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James F. Campbell’s ‘pie-in-the-sky’ letter of last week is a strange one.
It suggests that a weary and downtrodden local community sees the Kintyre Seasports project as yet another burden to be shared – like the highly successful Campbeltown Marina development, perhaps.
I would not presume to understand Mr Campbell’s motivation, but a few facts are in order.
There are 17 Campbeltown-based community organisations backing the project, with 10 of them signed up as corporate members of the Kintyre Seasports charity.
Since it was formed in May last year the charity has raised almost £80,000, with contributions from MACC and the Rotary Club of Campbeltown, as well as Argyll and Bute Council and HIE.
On August 4 we held a Community Regatta, funded by a Supporting Communities grant by public vote.
Sixty local volunteers from several community groups turned out to organise family activities on Dalintober Beach and get 130 newcomers – 82 locals and 48 visitors – out diving, kayaking, paddle boarding and sailing.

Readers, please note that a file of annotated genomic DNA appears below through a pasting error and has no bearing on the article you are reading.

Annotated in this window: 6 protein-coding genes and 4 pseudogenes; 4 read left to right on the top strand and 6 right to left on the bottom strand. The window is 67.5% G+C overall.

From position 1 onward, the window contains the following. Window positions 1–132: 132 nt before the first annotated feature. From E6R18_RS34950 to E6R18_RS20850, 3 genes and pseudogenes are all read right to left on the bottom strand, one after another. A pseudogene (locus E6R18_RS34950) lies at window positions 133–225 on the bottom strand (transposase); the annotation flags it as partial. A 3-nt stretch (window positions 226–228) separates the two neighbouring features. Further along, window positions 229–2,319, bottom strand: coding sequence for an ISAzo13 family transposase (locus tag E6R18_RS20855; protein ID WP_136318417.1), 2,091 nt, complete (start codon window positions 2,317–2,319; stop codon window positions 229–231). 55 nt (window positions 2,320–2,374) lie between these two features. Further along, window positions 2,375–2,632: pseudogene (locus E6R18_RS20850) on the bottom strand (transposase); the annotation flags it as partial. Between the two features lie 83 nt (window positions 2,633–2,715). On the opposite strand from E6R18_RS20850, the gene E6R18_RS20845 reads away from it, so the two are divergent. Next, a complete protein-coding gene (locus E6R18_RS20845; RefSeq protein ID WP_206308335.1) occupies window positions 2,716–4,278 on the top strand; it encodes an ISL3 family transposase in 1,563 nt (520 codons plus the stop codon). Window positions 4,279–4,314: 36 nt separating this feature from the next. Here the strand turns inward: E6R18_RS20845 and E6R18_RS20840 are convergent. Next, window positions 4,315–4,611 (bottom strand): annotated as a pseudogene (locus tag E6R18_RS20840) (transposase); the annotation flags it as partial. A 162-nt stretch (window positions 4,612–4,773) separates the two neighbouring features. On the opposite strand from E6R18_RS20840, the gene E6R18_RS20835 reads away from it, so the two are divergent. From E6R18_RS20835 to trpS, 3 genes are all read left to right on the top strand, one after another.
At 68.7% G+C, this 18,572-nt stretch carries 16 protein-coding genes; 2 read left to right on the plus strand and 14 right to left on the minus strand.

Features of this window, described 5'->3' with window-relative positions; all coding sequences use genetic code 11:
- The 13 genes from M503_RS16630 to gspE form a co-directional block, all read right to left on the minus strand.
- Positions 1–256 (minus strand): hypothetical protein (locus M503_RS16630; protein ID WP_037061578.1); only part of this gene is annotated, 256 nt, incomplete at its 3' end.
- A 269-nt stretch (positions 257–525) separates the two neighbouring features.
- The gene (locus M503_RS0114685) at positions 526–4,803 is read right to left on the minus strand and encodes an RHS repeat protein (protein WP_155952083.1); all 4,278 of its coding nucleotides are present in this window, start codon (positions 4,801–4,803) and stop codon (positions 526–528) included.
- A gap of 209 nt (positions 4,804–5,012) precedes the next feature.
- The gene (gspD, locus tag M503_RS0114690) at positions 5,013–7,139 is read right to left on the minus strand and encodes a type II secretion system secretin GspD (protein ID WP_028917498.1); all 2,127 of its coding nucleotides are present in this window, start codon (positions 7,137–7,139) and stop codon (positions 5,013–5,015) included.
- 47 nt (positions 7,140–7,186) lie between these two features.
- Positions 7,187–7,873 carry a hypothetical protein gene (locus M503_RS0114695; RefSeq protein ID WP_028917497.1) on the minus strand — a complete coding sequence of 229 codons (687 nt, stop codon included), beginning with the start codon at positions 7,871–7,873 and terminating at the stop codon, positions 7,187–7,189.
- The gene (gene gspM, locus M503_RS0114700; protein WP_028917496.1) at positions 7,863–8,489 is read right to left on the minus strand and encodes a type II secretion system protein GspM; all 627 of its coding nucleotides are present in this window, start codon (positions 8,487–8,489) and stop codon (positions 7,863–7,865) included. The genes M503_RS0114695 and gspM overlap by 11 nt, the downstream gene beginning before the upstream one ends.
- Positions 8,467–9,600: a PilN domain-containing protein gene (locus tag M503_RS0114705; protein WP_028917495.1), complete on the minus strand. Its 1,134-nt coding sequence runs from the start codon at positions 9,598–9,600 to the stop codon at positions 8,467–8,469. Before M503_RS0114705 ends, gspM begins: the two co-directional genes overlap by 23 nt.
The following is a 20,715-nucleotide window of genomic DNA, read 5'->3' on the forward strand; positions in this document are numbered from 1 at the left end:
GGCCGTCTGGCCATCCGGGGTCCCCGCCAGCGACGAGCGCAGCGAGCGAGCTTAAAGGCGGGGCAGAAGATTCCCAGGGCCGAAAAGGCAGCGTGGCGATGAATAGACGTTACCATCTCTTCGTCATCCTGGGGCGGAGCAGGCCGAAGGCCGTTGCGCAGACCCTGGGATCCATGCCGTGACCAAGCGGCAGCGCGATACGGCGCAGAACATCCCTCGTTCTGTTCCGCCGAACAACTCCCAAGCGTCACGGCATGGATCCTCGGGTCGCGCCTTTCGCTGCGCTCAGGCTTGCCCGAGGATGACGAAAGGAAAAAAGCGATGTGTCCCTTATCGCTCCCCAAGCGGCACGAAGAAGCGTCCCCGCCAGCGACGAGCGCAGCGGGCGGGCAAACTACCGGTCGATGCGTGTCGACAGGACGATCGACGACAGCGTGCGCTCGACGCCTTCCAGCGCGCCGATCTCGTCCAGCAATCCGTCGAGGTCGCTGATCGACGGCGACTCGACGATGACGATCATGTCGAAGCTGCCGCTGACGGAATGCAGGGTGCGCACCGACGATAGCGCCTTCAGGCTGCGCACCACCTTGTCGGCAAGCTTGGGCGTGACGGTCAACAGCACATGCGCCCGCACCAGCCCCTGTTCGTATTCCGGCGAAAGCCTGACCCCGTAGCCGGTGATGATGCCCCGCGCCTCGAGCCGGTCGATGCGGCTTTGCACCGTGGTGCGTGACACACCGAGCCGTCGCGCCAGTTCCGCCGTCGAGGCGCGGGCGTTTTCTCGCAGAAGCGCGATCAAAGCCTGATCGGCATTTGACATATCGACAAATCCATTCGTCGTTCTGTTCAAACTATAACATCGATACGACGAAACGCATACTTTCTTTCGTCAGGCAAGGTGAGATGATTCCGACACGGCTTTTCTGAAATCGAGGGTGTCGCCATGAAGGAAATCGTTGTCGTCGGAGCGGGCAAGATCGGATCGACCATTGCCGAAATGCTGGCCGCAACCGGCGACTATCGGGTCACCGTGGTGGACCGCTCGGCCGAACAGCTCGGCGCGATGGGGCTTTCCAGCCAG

The feedback was universally enthusiastic: ‘More of this, please!’
We are working with local youth organisations and sports governing bodies to combat the challenges faced by young people.
Seasports has already created opportunities for participation and training as instructors to international standards, and is developing a long-term plan to continue improving life chances.
The breadth and depth of our local community’s commitment to the Seasports project is regarded by RYA Scotland and VisitScotland as a model for the future in other areas.
It is hard to believe that there is a section of our community that shares Mr Campbell’s cynicism.
The reality is that there has been an outstanding volunteer effort to get to this point, and we plan to keep going.
There will be many challenges ahead, but lack of community support is not one of them.
Chairman of Kintyre Seasports SCIO.